To Mean or Not to Mean

Posted to a discussion of Celtic Art by Jen Delyth, 6 August 2002 at




In our circling spiraling way, we always come back to this discussion of "meaning" or "not meaning". I think we need to clarify that some Celtic patterns "mean" something, and others not... This is a multilayered issue, and not simply answered..

Some (ancient) Celtic patterns have symbolic intended "meaning" which can be strongly deduced by the context in which they are found, folkloric anthropological evidence etc. Other patterns may have originally been intended to have symbolic meaning, but we'll never know what it was exactly. Some patterns are used in a purely decorative function way, and others are a mixture of being used decoratively, within a tradition where originally the patterns did have some significance.

As contemporary Celtic artists, some of us intend an underlying "meaning" in our work, using the "language" of Celtic knotwork (including animal symbols).. Others of us work intuitively with a strong sense of using the patterns with resonance to the symbols inherent "meaning", but in a more open fluid non specific way. Some of us work with a functional decorative intention with the patterns, using the aesthetic and design to balance beauty and form within a piece. (I think especially for jewelers than for painters, this is more likely to cause frustration when the public is constantly demanding a "meaning" for a lovely knotwork pattern that is designed for its balance, and aesthetic qualities rather than as talismanic power objects. Other jewelers are specifically using some patterns in a symbolic way as their pieces are intended to be received and worn as talismans..... And sometimes a mixture of all the above...

I don't think we should disrespect our customers for asking, or seeking an underlying profundity to Celtic patterning used in our work... It is understandable considering the context in which "Celtic" art is usually found (religious illuminated manuscripts) and its appearance on stones that seem to have sacred significance.  It is frustrating though, and particularly for the sense of superficiality that this question sometimes provokes.  I recognize the hunger in people for things to have "meaning" is perhaps a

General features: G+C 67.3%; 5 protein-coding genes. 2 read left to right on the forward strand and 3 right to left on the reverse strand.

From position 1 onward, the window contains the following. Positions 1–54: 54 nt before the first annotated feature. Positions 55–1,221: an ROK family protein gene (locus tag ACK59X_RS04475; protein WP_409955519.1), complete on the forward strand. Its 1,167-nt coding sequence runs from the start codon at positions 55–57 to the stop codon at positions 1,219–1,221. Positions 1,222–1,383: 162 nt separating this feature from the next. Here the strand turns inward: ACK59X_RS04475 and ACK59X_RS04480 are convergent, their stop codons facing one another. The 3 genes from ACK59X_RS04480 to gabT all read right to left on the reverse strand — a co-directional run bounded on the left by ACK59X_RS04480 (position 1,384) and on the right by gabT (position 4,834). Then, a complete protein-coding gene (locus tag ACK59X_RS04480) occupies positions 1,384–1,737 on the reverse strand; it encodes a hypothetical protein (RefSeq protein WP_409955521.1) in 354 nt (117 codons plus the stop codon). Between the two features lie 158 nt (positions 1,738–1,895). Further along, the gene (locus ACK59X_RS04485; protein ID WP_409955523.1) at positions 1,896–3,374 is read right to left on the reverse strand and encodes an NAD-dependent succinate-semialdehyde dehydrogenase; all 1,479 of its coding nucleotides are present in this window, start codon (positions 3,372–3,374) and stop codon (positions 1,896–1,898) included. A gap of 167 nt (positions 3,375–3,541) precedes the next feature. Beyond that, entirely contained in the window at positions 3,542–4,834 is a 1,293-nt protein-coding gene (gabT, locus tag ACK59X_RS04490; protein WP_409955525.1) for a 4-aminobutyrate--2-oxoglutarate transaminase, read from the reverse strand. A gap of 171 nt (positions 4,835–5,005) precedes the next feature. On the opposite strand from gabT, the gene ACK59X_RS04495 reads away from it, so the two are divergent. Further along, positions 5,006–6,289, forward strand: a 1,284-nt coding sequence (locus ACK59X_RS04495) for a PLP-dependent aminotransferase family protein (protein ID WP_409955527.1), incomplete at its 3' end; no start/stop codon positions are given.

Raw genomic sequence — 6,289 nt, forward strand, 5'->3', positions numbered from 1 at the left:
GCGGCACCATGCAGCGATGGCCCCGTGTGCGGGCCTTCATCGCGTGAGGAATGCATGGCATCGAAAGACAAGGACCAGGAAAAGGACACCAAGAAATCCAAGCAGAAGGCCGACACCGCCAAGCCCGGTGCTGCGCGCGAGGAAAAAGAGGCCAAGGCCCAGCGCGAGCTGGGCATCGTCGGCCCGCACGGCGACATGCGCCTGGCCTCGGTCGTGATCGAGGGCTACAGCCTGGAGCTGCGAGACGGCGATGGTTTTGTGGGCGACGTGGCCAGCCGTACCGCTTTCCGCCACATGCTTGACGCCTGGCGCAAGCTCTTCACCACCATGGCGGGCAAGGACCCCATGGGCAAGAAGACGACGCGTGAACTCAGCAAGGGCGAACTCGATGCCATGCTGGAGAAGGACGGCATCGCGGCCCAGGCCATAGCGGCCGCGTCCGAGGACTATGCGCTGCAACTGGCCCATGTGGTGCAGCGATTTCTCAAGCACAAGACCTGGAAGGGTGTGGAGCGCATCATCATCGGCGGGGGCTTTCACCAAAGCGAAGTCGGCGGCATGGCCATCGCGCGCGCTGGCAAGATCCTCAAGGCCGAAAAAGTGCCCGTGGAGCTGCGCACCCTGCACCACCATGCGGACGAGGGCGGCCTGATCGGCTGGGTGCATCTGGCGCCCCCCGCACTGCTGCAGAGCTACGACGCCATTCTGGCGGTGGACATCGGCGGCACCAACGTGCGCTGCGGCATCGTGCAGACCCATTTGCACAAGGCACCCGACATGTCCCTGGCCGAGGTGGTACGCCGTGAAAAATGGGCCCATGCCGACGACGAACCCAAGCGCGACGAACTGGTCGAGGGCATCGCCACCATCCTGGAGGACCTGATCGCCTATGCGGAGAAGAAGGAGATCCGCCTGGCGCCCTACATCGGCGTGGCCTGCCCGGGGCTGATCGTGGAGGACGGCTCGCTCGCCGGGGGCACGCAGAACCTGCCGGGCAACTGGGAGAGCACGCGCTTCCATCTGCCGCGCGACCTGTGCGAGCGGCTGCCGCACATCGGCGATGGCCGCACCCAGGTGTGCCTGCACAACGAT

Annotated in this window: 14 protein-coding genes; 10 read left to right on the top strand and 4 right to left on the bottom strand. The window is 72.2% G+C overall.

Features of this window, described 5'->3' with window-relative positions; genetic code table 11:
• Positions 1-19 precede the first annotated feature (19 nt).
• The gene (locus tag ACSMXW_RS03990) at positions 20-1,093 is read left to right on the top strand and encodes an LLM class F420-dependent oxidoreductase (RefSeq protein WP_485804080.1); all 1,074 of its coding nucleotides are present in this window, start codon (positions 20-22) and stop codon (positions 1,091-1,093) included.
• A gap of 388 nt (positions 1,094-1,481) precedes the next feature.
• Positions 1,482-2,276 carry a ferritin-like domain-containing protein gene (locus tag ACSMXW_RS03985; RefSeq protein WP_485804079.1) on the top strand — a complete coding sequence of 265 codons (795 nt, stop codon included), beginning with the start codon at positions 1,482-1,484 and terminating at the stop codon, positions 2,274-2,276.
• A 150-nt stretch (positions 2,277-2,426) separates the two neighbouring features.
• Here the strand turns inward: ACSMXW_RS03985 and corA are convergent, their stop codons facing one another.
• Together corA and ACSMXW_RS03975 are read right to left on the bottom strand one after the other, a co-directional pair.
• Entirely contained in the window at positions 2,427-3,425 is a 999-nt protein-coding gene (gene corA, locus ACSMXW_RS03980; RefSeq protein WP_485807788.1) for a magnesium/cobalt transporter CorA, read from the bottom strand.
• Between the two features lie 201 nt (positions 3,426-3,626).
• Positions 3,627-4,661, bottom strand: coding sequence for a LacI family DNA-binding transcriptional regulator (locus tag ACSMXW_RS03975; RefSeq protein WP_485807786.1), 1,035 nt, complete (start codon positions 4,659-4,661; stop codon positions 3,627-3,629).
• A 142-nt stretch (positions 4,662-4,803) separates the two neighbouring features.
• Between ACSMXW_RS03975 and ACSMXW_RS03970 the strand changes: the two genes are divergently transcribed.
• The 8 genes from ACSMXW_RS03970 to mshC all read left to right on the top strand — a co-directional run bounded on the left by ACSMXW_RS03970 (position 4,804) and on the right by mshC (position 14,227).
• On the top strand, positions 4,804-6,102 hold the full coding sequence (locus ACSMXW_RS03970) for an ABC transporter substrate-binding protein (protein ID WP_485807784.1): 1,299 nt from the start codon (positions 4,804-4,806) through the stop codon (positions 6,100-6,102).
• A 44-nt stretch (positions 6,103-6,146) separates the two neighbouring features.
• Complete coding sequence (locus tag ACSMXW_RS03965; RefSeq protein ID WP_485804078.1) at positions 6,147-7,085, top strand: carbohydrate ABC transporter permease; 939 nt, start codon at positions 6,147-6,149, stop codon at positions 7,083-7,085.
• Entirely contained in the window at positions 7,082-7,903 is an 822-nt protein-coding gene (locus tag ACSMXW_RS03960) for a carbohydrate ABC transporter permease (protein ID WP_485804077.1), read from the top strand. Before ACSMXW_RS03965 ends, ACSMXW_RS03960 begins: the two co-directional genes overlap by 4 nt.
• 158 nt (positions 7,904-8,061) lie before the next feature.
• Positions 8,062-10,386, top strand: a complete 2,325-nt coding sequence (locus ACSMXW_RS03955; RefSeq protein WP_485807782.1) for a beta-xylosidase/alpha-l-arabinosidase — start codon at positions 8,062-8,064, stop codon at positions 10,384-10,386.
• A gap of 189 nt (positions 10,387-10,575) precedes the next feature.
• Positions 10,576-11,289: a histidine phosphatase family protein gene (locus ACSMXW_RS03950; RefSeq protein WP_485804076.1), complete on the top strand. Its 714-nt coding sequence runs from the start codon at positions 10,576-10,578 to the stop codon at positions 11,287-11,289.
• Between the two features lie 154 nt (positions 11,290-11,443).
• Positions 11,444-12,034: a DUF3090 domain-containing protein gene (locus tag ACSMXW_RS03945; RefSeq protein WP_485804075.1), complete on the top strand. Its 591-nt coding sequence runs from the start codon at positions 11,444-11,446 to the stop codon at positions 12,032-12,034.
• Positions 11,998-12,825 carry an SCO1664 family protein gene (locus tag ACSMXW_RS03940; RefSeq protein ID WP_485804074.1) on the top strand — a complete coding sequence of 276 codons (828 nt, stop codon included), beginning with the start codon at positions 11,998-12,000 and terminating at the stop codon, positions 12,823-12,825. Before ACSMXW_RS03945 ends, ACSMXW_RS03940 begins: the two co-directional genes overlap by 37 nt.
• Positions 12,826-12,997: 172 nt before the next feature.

reflection of the spiritual void in our society I sometimes think.... So, my point is, some spirals mean something (historically, and if used by an artist to resonate as an abstract symbol or movement, change, flow etc) , and others are used purely decoratively within the page or as the perfect shape to hold a stone in a ring for example... Neither is the correct approach, both are.

However, it is my feeling, that all spirals do have their own intrinsic energetic value within their aesthetic functional form... whether implied, intended or not....

So! To mean or not to mean? This is the question.... and what is that Zen riddle? "If a tree falls in a forest but no one is there to hear it, does it make a sound?"  I think spirals are powerful meaningful symbols of natural energy and rhythm of the Universe - more than any other abstract two dimensional "marks" made by people - they are archetypal, and have profound "meaning" within the context in which they are used, and also possibly independently..... They are used universally by people throughout the ages, and are intuitively applied by people to represent inner consciousness (as in Jung's work suggests with the paintings of patients dealing with psychosis). Neolithic artists certainly used spirals with profound intention of their representing or perhaps even actively attracting or channeling powerful energies... but then spirals are the special sacred pattern of life.... as well as beautiful flowing paths that we love to draw..... Jen
Y gwir yn erbyn y byd - Truth against the world

Jen Delyth ~ Keltic Designs

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